Team 971 was founded in 2002 by a group of interested Seniors who approached the science and technology teacher. During this game, Zone Zeal, 971 had a robot that seeded 16th at the Silicon Valley Regional and was a NASA grant team. In the 2003 game, Stack Attack, 971 seeded 28th at SVR and 8th at Sacramento, picking 951 and 1072 for its alliance partners. The team went on to World Championships and seeded 67th in the Curie division. This group lead the team for two years after the founding, until the Tech Teacher decided that he did not have enough time and the founding members graduated.
In 2004, the team was taken over by the AP Physics teacher and a Junior who was a freshman on the original team along with an enthusiastic group of rookie students. This group led the team to a regional victory at the 2004 Silicon Valley Regional with 254 and 852, and a trip to the 2004 Nationals.
Robot Name: Scorpion Tank
· 125 lbs, Half-track, hook with winch for hanging
· Seeded 1st at SVR, Champions, Picked 254 and 852
· Seeded 17th on Galileo, Quarterfinalists with 980 and 236
Notes: Halftracks excellent for climbing platform, Good safety factor on hook and winch mechanism.
This group continued with a strong showing at the 2005 Silicon Valley Regional, seeding 27th. 971's robot, Spartacus, was the only team with camera tracking at Silicon Valley in 2005.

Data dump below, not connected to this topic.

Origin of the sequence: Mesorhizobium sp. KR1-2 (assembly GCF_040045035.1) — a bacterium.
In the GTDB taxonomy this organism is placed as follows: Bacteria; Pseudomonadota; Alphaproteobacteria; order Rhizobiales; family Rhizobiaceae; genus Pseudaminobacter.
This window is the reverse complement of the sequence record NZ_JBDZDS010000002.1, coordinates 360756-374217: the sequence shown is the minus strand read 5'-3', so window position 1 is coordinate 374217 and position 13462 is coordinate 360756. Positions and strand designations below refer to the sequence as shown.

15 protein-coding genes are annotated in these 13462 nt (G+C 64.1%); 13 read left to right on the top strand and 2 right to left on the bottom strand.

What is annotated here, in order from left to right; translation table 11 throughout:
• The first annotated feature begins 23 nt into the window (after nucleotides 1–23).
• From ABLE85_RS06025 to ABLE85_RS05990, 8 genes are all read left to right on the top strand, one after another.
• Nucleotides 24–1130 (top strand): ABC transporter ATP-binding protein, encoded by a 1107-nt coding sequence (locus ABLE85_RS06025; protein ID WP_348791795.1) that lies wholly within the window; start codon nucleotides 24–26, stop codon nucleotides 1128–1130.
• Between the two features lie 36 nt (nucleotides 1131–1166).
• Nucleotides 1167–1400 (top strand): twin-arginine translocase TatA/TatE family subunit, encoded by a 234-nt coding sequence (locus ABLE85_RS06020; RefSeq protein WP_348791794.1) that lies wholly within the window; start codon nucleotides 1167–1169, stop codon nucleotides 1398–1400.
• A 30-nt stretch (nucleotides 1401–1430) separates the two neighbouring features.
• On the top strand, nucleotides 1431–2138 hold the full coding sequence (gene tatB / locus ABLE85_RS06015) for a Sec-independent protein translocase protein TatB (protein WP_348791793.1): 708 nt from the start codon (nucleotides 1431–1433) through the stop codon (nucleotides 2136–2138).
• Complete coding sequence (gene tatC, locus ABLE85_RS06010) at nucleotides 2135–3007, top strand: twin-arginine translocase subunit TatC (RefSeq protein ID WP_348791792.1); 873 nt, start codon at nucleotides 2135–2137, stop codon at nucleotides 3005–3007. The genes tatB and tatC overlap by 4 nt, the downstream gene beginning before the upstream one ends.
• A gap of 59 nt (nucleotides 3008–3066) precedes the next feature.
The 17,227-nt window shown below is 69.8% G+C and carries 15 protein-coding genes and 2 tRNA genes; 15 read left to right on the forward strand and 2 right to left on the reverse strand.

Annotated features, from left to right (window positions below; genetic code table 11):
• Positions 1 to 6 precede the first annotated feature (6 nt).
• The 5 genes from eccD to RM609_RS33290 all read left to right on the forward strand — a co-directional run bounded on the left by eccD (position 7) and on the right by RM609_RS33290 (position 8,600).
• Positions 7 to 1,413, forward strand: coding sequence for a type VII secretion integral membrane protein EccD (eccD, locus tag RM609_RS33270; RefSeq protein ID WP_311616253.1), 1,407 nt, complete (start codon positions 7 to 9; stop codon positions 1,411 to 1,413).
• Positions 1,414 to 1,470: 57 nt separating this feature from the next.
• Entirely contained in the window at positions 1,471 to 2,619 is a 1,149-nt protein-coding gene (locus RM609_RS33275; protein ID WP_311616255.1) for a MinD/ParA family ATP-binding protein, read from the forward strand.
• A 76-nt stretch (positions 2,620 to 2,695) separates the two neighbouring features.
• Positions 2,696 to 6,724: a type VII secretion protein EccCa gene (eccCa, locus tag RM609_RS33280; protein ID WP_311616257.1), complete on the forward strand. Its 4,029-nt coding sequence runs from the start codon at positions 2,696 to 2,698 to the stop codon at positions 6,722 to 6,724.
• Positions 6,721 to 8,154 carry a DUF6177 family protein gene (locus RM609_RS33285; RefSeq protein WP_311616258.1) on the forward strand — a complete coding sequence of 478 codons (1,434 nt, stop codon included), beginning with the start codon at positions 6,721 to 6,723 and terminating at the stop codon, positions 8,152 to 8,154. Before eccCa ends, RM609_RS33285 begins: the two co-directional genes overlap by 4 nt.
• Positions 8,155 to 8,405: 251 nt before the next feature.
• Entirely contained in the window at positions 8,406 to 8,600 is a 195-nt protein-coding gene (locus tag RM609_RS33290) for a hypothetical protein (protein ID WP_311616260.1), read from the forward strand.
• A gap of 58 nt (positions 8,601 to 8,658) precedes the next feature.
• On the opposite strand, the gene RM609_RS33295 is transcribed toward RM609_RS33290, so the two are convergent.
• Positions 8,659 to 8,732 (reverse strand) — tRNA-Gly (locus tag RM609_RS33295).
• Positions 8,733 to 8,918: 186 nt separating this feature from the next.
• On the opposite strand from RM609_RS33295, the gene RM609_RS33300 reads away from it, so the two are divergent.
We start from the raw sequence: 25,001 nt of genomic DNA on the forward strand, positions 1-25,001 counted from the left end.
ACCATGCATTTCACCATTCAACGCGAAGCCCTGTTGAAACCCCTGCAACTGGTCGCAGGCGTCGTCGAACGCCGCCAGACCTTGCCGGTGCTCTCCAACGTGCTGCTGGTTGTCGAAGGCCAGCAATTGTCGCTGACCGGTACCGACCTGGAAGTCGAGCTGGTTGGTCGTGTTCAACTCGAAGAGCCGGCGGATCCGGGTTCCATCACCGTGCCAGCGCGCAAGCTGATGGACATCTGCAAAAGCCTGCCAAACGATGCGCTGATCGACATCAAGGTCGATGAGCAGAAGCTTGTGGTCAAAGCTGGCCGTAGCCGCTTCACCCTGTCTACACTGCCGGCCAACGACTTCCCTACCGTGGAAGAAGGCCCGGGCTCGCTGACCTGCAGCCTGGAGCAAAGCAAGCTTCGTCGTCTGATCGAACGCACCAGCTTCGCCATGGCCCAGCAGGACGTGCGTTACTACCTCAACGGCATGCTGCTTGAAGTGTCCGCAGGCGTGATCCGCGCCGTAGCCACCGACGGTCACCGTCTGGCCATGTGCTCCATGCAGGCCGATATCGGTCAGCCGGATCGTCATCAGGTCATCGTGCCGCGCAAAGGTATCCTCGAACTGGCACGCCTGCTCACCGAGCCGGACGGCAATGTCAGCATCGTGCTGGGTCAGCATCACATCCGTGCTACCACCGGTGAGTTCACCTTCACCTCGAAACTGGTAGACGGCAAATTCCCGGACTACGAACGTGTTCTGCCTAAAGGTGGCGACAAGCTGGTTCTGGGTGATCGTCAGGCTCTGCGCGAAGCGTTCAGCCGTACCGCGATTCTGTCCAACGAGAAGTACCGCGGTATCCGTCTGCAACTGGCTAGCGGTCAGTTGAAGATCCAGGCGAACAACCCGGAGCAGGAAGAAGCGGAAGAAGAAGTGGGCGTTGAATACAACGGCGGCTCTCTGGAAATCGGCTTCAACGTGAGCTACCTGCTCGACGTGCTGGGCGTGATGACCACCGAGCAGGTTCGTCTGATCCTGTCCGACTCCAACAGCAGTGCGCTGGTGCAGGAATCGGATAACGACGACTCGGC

Robot Name: Spartacus
· 119 lbs, 4wd, 2 jointed arm, Manual loading, Camera tracking
· Seeded 27th at SVR,
Awards: “Best Autonomous Mode” from Team 22
Notes: Only SVR team with camera tracking, 4wd hopping problems, Tipping issues when holding Tetra high.
The next year, the Physics teacher decided because of his move, he would not have enough time for the team, so the slack was picked up by a dedicated math teacher and a strong student leadership. In 2006, the team tried an ambitious strategy that resulted in a lot of learning, but did not work as well as expected. None the less, the team still decided to go to Championships. That year, the team also connected with Berger Manufacturing, which allowed them to manufacture an intricate hopper design.
Robot Name: Mr. Cellophane
· 120lbs, 6wd, 4 speed, Ground pickup, Helix ball storage, Low goal shooter
· Seeded 26th at SVR